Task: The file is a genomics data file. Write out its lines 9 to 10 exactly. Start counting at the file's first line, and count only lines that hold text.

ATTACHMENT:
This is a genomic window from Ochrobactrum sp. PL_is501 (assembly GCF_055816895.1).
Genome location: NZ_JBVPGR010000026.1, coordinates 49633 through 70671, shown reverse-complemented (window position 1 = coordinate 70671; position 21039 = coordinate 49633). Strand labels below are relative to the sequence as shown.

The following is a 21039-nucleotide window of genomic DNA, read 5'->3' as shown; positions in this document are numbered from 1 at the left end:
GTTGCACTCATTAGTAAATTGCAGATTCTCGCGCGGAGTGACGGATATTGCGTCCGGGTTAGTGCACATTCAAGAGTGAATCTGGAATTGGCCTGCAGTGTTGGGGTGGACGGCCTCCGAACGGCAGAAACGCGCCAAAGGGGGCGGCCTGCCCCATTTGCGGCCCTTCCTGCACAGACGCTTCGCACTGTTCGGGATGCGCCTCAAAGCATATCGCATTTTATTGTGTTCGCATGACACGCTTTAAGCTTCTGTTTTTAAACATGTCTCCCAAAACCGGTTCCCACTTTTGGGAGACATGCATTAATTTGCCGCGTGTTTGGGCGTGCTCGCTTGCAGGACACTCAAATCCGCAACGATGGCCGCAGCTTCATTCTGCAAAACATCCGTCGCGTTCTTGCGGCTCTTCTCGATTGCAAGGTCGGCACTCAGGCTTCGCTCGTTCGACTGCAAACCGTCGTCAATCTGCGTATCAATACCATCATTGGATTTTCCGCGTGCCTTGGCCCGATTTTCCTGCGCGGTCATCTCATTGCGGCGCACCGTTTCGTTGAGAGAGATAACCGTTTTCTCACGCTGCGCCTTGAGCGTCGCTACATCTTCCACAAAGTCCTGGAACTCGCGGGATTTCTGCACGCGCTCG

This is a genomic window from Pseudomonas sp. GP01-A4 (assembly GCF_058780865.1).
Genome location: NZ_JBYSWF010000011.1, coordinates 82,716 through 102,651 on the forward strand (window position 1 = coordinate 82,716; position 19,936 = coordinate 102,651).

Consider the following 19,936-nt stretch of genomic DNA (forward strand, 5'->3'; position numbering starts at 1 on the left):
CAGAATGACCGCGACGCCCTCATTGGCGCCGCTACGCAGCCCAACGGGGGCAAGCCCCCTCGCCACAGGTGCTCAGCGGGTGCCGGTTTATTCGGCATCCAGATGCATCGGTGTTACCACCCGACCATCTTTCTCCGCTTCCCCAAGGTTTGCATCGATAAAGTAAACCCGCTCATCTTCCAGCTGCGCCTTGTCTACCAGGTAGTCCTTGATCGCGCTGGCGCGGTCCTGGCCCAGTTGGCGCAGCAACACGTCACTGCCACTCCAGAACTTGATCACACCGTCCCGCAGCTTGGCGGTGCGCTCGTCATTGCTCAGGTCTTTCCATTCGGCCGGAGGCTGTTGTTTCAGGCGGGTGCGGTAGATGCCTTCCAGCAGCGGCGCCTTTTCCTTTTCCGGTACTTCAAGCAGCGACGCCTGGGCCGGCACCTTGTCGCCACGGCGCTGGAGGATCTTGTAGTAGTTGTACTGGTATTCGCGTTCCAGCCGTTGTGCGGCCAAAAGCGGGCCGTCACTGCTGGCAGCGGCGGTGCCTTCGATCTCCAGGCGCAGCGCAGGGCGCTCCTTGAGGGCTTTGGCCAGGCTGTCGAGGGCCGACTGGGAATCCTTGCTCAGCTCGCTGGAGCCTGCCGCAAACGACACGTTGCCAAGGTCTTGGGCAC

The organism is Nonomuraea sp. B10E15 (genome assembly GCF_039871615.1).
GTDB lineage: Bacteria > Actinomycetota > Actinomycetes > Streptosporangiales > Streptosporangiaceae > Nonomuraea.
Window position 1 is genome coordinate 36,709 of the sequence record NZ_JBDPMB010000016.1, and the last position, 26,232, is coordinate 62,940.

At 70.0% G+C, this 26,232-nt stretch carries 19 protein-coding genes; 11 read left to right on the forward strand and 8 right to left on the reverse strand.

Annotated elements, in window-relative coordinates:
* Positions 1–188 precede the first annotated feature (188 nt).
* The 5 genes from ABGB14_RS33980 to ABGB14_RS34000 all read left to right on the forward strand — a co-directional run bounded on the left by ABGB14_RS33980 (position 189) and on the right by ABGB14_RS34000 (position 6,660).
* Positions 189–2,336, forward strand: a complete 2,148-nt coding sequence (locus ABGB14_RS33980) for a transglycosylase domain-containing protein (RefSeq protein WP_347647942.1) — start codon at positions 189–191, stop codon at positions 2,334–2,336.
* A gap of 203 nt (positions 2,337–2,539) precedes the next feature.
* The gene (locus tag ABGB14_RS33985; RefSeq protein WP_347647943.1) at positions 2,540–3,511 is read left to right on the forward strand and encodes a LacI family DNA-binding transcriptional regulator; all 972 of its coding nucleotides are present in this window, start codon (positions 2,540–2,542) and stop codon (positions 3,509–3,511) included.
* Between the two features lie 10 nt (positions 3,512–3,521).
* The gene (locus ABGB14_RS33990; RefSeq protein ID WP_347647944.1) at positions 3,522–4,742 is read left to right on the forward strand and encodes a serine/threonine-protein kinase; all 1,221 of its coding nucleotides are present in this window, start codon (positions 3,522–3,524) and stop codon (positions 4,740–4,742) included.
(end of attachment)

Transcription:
The organism is Nonomuraea sp. B10E15 (genome assembly GCF_039871615.1).
GTDB lineage: Bacteria > Actinomycetota > Actinomycetes > Streptosporangiales > Streptosporangiaceae > Nonomuraea.